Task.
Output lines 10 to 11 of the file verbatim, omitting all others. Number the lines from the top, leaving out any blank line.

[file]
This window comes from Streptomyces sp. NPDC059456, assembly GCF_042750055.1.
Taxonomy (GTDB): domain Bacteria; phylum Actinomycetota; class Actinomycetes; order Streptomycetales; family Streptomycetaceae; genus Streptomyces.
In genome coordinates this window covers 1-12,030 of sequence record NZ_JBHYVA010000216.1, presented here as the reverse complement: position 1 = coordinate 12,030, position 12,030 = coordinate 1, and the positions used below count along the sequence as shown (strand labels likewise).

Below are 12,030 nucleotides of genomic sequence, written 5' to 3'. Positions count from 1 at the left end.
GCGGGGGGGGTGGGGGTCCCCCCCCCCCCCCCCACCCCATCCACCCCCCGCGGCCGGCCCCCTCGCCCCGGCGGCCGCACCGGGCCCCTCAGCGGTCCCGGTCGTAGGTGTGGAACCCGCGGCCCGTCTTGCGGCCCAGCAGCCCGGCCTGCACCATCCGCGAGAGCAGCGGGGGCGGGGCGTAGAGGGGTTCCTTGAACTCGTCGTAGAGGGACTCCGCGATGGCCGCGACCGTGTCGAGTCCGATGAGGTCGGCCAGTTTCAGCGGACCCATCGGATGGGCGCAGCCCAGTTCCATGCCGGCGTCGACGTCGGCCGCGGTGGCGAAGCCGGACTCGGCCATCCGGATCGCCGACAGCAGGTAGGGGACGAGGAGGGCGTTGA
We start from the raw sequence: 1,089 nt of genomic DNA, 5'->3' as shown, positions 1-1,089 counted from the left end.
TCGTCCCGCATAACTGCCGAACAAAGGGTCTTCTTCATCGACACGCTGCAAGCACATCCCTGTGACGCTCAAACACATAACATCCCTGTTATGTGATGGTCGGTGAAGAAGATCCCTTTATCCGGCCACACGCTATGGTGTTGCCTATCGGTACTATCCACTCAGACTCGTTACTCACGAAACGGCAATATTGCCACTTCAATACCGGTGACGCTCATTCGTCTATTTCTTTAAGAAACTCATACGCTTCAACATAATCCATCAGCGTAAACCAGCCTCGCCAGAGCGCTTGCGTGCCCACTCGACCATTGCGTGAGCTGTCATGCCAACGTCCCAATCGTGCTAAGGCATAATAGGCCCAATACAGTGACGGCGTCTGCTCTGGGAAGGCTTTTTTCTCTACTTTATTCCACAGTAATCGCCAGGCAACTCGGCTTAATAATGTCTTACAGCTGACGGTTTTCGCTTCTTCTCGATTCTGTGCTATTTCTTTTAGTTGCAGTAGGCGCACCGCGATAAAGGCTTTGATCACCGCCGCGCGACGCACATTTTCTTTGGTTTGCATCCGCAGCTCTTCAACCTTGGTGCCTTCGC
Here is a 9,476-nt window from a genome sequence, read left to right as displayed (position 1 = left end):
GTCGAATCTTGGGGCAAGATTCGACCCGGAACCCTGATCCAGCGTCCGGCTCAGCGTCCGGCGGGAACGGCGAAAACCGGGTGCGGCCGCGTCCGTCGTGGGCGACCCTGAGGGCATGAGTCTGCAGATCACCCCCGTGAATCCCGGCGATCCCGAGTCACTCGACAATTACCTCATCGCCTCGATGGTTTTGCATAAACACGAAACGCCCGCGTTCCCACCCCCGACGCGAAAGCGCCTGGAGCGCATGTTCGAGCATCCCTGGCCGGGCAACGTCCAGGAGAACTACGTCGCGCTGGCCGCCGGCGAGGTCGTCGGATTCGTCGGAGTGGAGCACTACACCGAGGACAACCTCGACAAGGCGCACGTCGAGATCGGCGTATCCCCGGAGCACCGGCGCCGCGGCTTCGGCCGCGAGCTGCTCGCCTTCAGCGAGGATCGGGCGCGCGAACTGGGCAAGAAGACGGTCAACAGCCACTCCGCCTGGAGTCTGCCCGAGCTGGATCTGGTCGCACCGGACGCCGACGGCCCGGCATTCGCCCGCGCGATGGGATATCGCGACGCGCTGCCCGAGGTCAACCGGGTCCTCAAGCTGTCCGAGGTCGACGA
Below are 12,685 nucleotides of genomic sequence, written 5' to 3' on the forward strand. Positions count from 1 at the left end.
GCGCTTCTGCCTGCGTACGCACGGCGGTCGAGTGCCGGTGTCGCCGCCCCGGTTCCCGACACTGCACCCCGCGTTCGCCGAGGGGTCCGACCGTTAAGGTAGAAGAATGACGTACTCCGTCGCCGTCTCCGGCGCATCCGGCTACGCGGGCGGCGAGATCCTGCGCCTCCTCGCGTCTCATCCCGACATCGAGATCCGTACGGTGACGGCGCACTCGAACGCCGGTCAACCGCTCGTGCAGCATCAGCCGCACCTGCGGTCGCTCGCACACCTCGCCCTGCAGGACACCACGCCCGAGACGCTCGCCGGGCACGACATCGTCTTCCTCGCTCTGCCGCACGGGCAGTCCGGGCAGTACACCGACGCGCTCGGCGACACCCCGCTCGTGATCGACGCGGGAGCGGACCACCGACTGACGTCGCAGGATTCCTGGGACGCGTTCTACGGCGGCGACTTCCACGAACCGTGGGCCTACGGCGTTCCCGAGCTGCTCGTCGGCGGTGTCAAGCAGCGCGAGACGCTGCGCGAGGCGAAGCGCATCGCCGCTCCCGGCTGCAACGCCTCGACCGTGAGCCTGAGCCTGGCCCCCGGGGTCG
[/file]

Below are 12,685 nucleotides of genomic sequence, written 5' to 3' on the forward strand. Positions count from 1 at the left end.
GCGCTTCTGCCTGCGTACGCACGGCGGTCGAGTGCCGGTGTCGCCGCCCCGGTTCCCGACACTGCACCCCGCGTTCGCCGAGGGGTCCGACCGTTAAGGTAGAAGAATGACGTACTCCGTCGCCGTCTCCGGCGCATCCGGCTACGCGGGCGGCGAGATCCTGCGCCTCCTCGCGTCTCATCCCGACATCGAGATCCGTACGGTGACGGCGCACTCGAACGCCGGTCAACCGCTCGTGCAGCATCAGCCGCACCTGCGGTCGCTCGCACACCTCGCCCTGCAGGACACCACGCCCGAGACGCTCGCCGGGCACGACATCGTCTTCCTCGCTCTGCCGCACGGGCAGTCCGGGCAGTACACCGACGCGCTCGGCGACACCCCGCTCGTGATCGACGCGGGAGCGGACCACCGACTGACGTCGCAGGATTCCTGGGACGCGTTCTACGGCGGCGACTTCCACGAACCGTGGGCCTACGGCGTTCCCGAGCTGCTCGTCGGCGGTGTCAAGCAGCGCGAGACGCTGCGCGAGGCGAAGCGCATCGCCGCTCCCGGCTGCAACGCCTCGACCGTGAGCCTGAGCCTGGCCCCCGGGGTCG